Haifa is a PhD candidate focusing on digital ethnographic explorations in reproductions of childhood. Her doctoral research examines questions related to mobility practices that are embedded in the environment, the social, and the material. Using grounded spatial visualizations, she broadens constructions of marginalized bodies and their associated urban experiences. Outside her dissertation, Haifa is working on mapping ancestral diasporic mobilities and producing personal audiovisual vignettes on the semiotics of ‘home’, belonging, and regrounding.
Jeff Allen is a PhD candidate in geography. His PhD research examines long-term changes in cities (e.g. suburbanization, transit investments, gentrification) and how these changes affect daily travel and activity participation. Outside of his studies, you’ll likely find him exploring the streets of Toronto (usually on foot or by bike), reading, thinking about urban form, or designing maps.
Joseph A. May Scholarship
Created in honour of the late Professor Joe May, this award is given to an outstanding graduate student who has approached the study of one or more of the following fields from a qualitative rather than quantitative perspective: history and philosophy of geographic thought; historical geography; social and cultural geography; geography of Canada.
Robert Catherall is a current researcher and PhD student at the University of Toronto focusing on urban planning strategies for cities at night and the experiences of workers in nighttime industries. His academic work has been published in Queen’s Policy Review, PLAN Canada, and FilmMatters, and he recently edited a special edition of PLAN Canada on international planning practices. Some of his recent projects include research on policy frameworks and regulatory regimes as well as stakeholder engagement for the Vancouver Music Ecosystem Study, Nova Scotia Music Impact Assessment, and the Victoria Music Ecosystem Study. He is currently leading a collaborative project between the City of Toronto and Arup to develop implementation strategies for the Toronto Nightlife Action Plan as part of the U of T School of Cities’ multidisciplinary urban capstone course.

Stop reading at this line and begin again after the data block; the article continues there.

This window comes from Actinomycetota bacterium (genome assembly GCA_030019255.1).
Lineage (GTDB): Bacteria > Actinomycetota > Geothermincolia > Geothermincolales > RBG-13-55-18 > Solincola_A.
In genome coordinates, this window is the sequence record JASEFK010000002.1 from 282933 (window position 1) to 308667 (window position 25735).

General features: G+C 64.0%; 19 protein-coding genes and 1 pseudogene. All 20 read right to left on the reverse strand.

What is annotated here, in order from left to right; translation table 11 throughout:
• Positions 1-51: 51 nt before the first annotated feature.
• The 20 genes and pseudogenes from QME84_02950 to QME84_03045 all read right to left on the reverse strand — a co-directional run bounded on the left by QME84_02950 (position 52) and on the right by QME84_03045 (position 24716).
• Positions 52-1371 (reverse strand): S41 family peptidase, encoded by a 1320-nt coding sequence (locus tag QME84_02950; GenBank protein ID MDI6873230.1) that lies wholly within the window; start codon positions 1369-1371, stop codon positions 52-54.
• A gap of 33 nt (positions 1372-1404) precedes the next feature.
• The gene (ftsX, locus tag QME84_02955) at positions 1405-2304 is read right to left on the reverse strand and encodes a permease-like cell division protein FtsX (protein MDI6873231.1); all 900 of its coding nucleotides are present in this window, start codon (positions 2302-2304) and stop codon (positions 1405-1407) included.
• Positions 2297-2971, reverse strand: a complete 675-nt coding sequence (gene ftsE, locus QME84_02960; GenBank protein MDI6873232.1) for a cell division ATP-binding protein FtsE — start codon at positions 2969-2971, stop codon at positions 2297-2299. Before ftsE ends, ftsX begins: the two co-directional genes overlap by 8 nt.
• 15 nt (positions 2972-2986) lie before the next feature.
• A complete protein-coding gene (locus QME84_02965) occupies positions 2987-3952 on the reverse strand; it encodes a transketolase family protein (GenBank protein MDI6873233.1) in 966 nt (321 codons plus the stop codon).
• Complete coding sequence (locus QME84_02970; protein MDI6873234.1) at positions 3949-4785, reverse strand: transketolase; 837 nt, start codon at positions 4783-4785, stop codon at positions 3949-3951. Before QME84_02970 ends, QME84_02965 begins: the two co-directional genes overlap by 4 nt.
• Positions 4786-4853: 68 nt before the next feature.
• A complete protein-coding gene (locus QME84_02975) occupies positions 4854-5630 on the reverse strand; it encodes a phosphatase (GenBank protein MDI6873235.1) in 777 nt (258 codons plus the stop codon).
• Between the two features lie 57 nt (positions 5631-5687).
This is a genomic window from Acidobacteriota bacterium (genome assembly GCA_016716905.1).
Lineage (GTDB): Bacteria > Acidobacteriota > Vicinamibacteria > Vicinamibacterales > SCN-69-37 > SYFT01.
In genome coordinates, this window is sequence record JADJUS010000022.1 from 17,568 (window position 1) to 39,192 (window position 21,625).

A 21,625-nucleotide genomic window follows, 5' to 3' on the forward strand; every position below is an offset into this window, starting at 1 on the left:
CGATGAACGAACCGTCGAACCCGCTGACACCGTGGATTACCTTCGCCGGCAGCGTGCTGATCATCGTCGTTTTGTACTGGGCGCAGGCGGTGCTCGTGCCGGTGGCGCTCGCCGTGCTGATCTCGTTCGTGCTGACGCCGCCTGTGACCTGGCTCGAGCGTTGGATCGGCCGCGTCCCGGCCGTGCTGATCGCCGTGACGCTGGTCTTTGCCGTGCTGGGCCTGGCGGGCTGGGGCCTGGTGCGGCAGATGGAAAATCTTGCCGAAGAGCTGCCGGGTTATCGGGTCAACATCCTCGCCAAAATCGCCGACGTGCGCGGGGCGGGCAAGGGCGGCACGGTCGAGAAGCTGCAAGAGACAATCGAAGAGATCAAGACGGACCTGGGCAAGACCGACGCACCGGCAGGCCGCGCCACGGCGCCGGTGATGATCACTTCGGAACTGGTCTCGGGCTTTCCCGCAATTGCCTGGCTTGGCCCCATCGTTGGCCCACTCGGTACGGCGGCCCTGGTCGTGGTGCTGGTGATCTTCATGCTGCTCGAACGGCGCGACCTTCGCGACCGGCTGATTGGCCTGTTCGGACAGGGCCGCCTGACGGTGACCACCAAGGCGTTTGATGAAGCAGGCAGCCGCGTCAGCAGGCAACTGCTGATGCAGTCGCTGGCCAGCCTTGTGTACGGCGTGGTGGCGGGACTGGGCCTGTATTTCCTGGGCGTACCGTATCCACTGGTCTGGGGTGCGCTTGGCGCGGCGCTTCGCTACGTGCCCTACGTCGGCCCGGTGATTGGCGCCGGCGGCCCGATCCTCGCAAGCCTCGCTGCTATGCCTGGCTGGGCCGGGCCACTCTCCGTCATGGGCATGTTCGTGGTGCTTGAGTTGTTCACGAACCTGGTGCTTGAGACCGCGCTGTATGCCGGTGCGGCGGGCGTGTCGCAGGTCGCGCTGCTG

Natasha’s research considers discrimination and racial residential segregation in Toronto. It updates and expands upon Toronto’s residential segregation literature using 2016 census data and raises questions about the literature’s emphasis on voluntary segregation. Ultimately, the project aims to demonstrate that visible minority concentrations are a cause for concern in Toronto despite our brand of diversity and inclusion.
Loren March is a PhD student in human geography at the University of Toronto’s Department of Geography and Planning. Their research focuses on complex processes and experiences of change in urban enviornments. Specifically, they critically examine gentrification, redevelopment, and creative place-making practices, employing a diverse range and mixture of qualitative methods. Their most current dissertation work explores affective relations in contexts of urban environmental gentrification, and looks at the more-than-human implications of capitalist urbanization in Toronto.
Oscar J. Marshall Graduate Fellowship
This award is given to a graduate student enrolled in a program in geography. Preference is given to students who are doing graduate work in the field of Geographic Information Science/Land Information Systems/ Geomatics/Remote Sensing.
Phuong Duc Dao